Or, take this for example. The main character, Mack, receives a note in the post box signed ‘Papa’, which is his wife’s favourite name for God. He says, ‘I guess part of me would like to believe that God would care enough about me to send a note,’ (page 71). We’re left to guess whether the author is suggesting that this is a legitimate expression of God’s care. Is the book a fantasy story in which such things belong to a fictional universe? Is it just the rambling of a misguided character? Or should I be led to believe that the Christian life ought to be a supernatural, experiential relationship with God in which things of this order happen?

Problem #3: Story is subjective
The third major problem with story, especially postmodern story, is that it doesn’t insist that the reader should understand something particular and important, or that the reader should respond in a certain way. Postmodernists aren’t interested in being interpreted ‘correctly’, but rather that the reader gets something from it that is important to him. They call it ‘reader response’. So, in massive contrast to scripture that calls false teachers and any deviation from the original gospel fatal (cf. Matt. 7:15-29; Gal. 1:6-8), postmodern stories purposefully allow the reader to filter and select, and to draw whatever conclusion he likes.

So, if we as Bible-believing Christians are to assess postmodern theology well, we have to become adept students of fiction, and alive to the strengths and weaknesses of story.

Appendix: The Bible and Story
One might well object that the Bible makes use of story very often. Should we similarly distrust it? Well, the differences between the Bible and a novel are many. The Bible has books that are bald, direct theology that, in contrast to postmodern sensibilities, claim to be Truth and demand obedience. Even the gospel stories themselves contain many theological statements and other guiding comments from the author that would prevent us making unfettered subjective responses.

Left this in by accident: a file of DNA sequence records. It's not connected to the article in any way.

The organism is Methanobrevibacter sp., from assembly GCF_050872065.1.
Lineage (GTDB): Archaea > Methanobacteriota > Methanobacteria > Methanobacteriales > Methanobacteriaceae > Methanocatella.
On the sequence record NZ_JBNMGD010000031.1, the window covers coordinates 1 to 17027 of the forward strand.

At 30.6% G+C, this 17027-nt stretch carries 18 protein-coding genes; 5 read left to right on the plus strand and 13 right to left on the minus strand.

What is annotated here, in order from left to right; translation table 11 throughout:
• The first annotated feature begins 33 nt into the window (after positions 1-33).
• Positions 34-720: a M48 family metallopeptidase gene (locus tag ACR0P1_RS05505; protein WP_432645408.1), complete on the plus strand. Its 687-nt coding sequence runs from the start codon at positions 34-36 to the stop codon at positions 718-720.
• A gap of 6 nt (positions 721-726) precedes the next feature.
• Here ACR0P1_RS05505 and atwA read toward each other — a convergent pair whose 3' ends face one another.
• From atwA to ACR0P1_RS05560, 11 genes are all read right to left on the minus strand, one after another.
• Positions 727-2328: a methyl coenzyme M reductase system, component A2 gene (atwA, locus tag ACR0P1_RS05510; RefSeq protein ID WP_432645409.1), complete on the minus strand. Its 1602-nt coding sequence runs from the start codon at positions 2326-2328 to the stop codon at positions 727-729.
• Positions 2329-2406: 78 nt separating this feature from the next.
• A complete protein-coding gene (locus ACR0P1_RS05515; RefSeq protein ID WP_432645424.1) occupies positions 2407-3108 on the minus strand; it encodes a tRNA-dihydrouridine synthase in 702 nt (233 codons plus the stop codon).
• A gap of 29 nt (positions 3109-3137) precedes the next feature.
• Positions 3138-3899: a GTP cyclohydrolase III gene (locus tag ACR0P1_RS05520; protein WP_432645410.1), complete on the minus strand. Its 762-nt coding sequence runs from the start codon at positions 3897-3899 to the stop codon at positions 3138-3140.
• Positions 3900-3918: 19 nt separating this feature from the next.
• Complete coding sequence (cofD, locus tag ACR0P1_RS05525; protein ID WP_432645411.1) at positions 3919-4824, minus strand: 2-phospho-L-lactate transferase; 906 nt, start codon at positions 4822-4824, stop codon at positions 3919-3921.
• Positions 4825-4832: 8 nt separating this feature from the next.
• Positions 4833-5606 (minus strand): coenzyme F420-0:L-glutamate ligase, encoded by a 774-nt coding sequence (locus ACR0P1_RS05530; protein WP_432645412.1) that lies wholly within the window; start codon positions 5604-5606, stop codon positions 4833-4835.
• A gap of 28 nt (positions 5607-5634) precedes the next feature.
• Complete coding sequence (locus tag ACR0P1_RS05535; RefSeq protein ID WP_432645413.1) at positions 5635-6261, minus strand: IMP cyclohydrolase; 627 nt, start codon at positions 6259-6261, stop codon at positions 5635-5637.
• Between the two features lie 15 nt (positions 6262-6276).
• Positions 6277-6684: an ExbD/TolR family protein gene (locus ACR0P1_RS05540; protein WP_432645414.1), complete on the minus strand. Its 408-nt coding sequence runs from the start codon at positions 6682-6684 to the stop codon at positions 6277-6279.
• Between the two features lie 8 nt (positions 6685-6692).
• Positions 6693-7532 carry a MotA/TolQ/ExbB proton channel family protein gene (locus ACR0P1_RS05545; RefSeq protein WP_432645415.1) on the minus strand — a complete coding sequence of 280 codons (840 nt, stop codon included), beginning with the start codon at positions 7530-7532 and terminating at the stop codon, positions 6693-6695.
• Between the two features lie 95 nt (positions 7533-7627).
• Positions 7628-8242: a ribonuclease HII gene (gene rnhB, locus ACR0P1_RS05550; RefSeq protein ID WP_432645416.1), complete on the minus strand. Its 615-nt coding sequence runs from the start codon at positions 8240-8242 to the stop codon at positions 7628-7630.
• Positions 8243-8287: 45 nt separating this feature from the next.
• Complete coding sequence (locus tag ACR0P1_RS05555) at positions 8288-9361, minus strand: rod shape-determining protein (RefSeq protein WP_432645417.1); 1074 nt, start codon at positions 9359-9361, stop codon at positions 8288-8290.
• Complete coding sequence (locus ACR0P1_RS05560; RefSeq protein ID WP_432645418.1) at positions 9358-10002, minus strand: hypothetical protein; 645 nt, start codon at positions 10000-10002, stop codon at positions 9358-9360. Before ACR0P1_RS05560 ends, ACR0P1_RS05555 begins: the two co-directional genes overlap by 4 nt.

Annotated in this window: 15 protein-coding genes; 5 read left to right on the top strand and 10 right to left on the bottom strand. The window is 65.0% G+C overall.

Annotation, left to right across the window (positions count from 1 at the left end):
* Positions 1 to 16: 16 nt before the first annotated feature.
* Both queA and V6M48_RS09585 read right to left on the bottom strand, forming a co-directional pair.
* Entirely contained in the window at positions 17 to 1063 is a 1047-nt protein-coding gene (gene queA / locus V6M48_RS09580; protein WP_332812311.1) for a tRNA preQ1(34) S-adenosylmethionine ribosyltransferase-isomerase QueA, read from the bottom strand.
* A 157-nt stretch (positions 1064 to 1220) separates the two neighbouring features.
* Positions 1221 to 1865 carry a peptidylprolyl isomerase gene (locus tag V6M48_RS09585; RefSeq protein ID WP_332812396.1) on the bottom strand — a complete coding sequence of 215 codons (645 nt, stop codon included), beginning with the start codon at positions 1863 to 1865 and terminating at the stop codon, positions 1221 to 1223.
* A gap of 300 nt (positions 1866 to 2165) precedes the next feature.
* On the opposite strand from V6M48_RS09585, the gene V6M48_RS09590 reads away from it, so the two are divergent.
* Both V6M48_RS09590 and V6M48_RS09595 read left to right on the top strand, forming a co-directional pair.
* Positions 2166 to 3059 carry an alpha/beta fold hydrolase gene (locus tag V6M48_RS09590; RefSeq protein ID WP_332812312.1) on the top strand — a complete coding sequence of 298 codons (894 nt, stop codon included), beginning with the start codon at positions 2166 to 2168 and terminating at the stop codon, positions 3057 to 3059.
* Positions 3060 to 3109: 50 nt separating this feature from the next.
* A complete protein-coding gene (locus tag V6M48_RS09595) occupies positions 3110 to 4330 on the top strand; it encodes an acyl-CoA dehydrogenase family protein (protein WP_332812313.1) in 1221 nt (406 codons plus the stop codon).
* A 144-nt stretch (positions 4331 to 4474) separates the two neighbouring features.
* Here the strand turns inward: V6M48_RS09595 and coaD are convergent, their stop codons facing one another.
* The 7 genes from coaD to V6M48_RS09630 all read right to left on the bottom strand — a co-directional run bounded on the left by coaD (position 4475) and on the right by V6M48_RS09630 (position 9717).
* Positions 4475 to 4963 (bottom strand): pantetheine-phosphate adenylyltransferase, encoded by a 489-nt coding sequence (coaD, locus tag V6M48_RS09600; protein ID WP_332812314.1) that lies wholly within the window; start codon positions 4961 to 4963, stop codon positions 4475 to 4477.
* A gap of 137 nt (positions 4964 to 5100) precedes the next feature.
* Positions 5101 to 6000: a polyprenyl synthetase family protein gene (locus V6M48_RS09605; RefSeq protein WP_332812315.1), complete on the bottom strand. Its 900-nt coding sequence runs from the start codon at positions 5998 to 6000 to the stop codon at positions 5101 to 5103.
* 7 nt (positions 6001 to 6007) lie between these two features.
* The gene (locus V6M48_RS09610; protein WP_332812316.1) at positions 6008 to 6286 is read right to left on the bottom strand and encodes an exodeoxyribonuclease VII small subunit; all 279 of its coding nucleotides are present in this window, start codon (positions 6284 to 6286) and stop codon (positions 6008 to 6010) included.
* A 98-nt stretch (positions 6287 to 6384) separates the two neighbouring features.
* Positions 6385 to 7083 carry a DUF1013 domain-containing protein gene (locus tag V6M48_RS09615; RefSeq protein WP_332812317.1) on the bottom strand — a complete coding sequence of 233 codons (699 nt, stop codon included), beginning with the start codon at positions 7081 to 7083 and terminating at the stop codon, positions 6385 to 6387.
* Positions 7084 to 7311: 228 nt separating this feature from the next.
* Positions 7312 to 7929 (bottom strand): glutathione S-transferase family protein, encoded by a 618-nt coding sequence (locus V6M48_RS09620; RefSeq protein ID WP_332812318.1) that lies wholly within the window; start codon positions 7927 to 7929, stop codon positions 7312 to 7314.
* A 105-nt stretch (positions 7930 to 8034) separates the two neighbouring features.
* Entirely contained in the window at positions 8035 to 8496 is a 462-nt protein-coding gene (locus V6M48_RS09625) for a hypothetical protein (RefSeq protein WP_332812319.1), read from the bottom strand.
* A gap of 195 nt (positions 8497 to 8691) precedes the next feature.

For more on postmodern Christianity, see my lengthy critique of A New Kind of Christian (


Plato’s Critique of Democracy Holds True

Plato’s Republic is about the search for the nature of justice, and this pursuit leads its participants to consider the constitution of the truly just society. In his discussion of the merits of the various systems of government that fall short of the ideal, Plato says the following of democracy (which is the second worst in his list):

“Think of the considerateness of the city, its entire superiority to trifles, its disregard of all those things we spoke of so proudly when we were founding our [ideal] city; we said that, except from altogether extraordinary natures, no one could turn out a good man unless his earliest years were given to noble games, and he gave himself wholly to noble pursuits. Is it not sublime how this city tramples all such things under foot, and is suprememly indifferent as to what life a man has led before he enters politics? If only he asserts his zeal for the multitude, it is ready to honour him.” (Pg. 254, The Republic, Translation by Lindsay, 1954, London: JM Dent & Sons)

How chillingly true this is of our South African government, moving (as it seems to be) by degree to tyranny. Plato advocated education in seemingly ‘useless’ fields such as ethics, philosophy and astronomy as good for their own sake. For us, education is a means to an end, and nothing more. If it has no practical outcome, it has no place in education. In our government, the moral life of a politician has little relevance to his ability to govern; our law is content to swear in a leader so long as he or she has not spent more than a year in jail, and they hope to soon lower the bar even further. By and large, politicians show disregard for questions of right and wrong, justice and the good.

Worse still, we have growing support for the likes of Julius Malema, who is either thoroughly psychotic or stupid. He spews out talk of violent revolutions and killing… oops, that word wasn’t well received… eliminating the ‘counter-revolutionaries’, seemingly without any understanding of what these things mean, either conceptually or to civil society.

So, if Plato is right and democracy yields a colourful but morally weak society, then South Africa is the ultimate exemplar of how far that weakness can extend. In fact, if Malema continues to be regarded as a leader, or if Jacob Zuma is anything like ‘Mini-Me’ Malema, then South Africa is hell-bent on tyranny.

Atheism and the Need for Certainty